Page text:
When I was a child, I frequently witnessed my mom and her friends grimacing as they sipped their Tab soda. It was diet after all. And diet didn't mean tastes good. Diet in the 1970s meant suffering, depriving yourself of what you really wanted, and just generally changing your eating habits drastically. It involved large quantities of iceberg lettuce, coffee, and for an occasional treat, cottage cheese. And it had a beginning and an end. "I'm dieting." "I'm off my diet." "I need to start my diet." These were all frequent phrases in their conversations.
I knew that diet equated to tastes bad (I had sipped my mom's Tab and made the same grimace that she and her friends did), so all she had to do was say something was diet and I steered clear. I remember, as clear as it was yesterday, when on a trip to the neighborhood corner store, mom grabbed a Heath candy bar and told me it was diet. Because of my past experiences, I was sixteen years old before I ever tried one--and that toffee goodness definitely wasn't "diet" food. We still laugh about how she had just wanted a treat all to herself and didn't think her comment would affect me for so long.
In a lot of ways, this word, diet, still gives the impression of suffering, deprivation, or all out starvation required to lose weight. And it's just not like that. It really doesn't have to be. Following Weight Watchers, as I have been since last October, I've relearned how to fuel my body. And, in the process, I haven't deprived myself of anything.
That said, I have learned how to plan for treats--workout more, save my weekly Flex Points, or eat less, or eat MORE zero Points foods to balance it out.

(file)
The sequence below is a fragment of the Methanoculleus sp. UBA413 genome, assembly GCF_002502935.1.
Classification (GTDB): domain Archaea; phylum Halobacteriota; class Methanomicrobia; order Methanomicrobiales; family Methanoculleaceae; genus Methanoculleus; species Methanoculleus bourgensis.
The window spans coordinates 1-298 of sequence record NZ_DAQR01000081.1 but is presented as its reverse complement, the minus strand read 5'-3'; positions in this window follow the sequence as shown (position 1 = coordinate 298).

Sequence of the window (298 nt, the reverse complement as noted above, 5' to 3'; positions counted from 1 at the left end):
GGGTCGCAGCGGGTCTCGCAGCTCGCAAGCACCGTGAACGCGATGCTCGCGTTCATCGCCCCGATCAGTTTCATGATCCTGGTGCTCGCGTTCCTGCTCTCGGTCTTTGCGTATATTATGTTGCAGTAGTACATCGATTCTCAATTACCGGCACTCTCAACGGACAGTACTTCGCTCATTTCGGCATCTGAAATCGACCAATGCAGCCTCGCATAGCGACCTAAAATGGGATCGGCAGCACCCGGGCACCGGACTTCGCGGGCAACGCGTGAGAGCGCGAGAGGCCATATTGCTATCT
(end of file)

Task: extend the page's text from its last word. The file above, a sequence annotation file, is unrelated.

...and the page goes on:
It makes me laugh to see people diet because that's not at all what I'm doing. I really have changed my lifestyle, but I don't feel deprived and I really don't feel like I'm missing out on anything. We all know the carb cutters, the glycemic index people, Jenny Craig followers, LA Slim or whatever it's called people. Most of them are back, "dieting again." I've never tried any of those diets. I know they don't work and my time spent on them will just be wasted.
Those of us with the chubby challenge need a whole new education on eating to be successful. It isn't even necessarily that we've eaten more than your average skinny chick, in fact, for many of us this is just not the case. It's that we were cursed with an efficient metabolism that requires fewer calories to run than the skinny chicks (so, we're better at something anyway!) It never has been that they're just smarter nutritionally or make better choices than we do. Never. Realizing that has been such a great source of peace for me.
So, when I speak with someone who's dieting, I just wonder why. The secret to weight loss really isn't a secret at all, but simply a truth that you have to live every day: eating sensibly and being physically active every day for the rest of your life. That's it in a nutshell. Anything else, any diet with a beginning and end, will not work.
Taking a little time to play with words, to play with food, and just to play!